I think don’t focus so much on the current as this is happening on an unloaded system. The enable pin just shuts off in a set pattern.
I’m just wondering if some over-current condition might have caused something which is sticking around. If there are no devices connected at all to usb, what do you see with “lsusb”? Also, given that the micro port is USB2, when you run “lsusb” you should see the USB2 root HUB:
Bus 001 Device 001: ID 1d6b:0002 Linux Foundation 2.0 root hub
You can see detailed information on that specific HUB with:
sudo lsusb -d 1d6b:0002 -vvv
I don’t know if it is convenient, but you might try to run that and see what lsusb shows differently between the on times and off times. You only need a subset of that, so I’m going to suggest you install “gawk” (“sudo apt-get install gawk”), and then run this while also watching the rail voltage:
while :; do echo ""; lsusb -d 1d6b:0002 -vvv | gawk '/^Hub Descriptor/,/Remote Wakeup/'; sleep 1; done
I don’t know if there is something in “/sys” which could be monitored (power rails usually have status there, but I don’t know for this specific rail), but if there is it could be added in that above command. If you see something change, then you could hit control-c and stop the loop. The console should have some history in it and you can scroll back and copy and paste if something changes or looks interesting.
Perhaps there is some other interaction going on, e.g., sleep (I’m just speculating). Another possibility is that when in host mode power is delivered, but in device mode power would normally be consumed (but the device mode is self-powered, so power delivered to the connector would be ignored at the Jetson end and power source would be the host if Jetson is a device). For the case of the Jetson itself being in some sort of power savings mode you might run this before checking rail voltages:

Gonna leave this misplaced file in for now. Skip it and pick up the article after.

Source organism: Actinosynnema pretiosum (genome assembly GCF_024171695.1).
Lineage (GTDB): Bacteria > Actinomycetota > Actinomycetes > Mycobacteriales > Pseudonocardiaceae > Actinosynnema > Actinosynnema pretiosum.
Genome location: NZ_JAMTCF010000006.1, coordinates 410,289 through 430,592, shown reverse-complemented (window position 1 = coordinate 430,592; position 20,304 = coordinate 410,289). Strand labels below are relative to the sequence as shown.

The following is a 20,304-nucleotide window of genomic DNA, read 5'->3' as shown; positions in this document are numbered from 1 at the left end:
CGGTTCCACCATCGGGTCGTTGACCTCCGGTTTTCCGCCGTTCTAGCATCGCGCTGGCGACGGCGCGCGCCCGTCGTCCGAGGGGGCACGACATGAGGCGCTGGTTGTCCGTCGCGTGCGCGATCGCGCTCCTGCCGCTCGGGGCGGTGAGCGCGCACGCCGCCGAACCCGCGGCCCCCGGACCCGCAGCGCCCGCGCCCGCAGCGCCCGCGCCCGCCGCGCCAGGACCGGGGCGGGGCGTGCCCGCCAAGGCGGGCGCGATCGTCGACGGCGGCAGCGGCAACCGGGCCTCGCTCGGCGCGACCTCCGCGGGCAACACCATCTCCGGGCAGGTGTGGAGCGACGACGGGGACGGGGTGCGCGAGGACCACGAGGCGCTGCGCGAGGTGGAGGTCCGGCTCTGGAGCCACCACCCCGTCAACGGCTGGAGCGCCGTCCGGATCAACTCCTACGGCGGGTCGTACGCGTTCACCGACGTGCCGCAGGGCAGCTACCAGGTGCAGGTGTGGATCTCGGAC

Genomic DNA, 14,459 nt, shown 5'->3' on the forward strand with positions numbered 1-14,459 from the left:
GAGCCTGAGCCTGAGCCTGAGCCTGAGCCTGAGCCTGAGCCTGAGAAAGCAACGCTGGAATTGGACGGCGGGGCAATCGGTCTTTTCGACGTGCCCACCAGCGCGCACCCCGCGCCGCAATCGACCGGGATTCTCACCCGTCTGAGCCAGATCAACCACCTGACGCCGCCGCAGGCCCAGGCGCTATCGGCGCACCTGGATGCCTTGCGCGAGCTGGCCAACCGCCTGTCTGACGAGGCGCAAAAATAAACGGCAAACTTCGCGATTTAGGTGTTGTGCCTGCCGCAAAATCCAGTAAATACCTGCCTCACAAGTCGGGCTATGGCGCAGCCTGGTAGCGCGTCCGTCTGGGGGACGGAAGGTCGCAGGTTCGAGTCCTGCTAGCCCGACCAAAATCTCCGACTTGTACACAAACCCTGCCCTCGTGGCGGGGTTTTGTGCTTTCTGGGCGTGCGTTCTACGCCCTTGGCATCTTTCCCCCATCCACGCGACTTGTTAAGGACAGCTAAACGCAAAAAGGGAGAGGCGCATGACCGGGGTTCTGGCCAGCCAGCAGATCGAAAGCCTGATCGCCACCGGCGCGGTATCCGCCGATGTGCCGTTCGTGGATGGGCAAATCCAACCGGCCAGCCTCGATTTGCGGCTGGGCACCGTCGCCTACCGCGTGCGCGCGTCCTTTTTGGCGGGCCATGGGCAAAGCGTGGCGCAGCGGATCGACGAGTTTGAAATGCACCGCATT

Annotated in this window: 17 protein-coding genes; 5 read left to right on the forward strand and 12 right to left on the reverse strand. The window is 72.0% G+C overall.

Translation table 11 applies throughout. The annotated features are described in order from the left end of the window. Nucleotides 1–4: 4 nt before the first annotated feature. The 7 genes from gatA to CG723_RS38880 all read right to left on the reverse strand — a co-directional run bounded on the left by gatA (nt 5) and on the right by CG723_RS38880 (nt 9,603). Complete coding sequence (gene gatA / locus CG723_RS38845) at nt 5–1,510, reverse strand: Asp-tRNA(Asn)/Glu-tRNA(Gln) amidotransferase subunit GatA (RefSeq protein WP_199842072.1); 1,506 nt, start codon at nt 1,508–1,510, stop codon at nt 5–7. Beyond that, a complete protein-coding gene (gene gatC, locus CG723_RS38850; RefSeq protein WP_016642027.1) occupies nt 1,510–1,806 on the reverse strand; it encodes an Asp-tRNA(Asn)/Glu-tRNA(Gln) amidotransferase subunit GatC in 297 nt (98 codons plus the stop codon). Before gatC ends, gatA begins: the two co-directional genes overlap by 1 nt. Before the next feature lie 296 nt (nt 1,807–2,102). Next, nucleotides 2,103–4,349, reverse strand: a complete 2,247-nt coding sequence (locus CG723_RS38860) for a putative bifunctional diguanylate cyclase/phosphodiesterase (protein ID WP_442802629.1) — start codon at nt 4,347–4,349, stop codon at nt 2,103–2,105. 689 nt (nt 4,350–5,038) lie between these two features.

sudo nvpmodel -m 0
(in releases prior to R32.1 you need to use the full path to the commands)
The sleep mode is a good point, but we’re using model 0 already, so it’s at least not related to those modes, but maybe something USB specific.
In 28.1 nvpmodel was in the path, but the jetson_clocks script wasn’t. That’s just a side note, though.
I do see the root hub, yes.
I ran that command looking for changes, I didn’t see any changes at all unloaded, but I can’t see voltage, only current, and current is obviously 0 unloaded.
I’ll try what you suggested loaded and look for any changes. Though unfortunately it won’t be for a few weeks, I timed this question badly & am stepping out for a few weeks, won’t have access to testing equipment. I will try it when I return.
It definitely seems something SW related, that’s for sure, as it’s happening both in our custom HW which uses the Jetson, as well as the Nvidia Dev Kit / Carrier, but we just don’t see how it could be an overdraw as there’s no feedback to the Jetson, enable pin A17 doesn’t have a load, so it shouldn’t be that.
Hmm, I thought there was no load on A17, only enable. Let me re-check & check A18 too.
Let me check.
Same, I don’t see those over-current messages.
I have a snippet of the dmesg log posted, I don’t see any of those messages about over-current. We’re seeing this disable behavior on A17 without a load, so I’m still having a hard time understanding how it could be a load issue. In the dmesg log there seems to be something happening with USB. The cable state 2 I think is expected (?), as the device is connected via OTG cable. But I’m not sure what the 5 command means.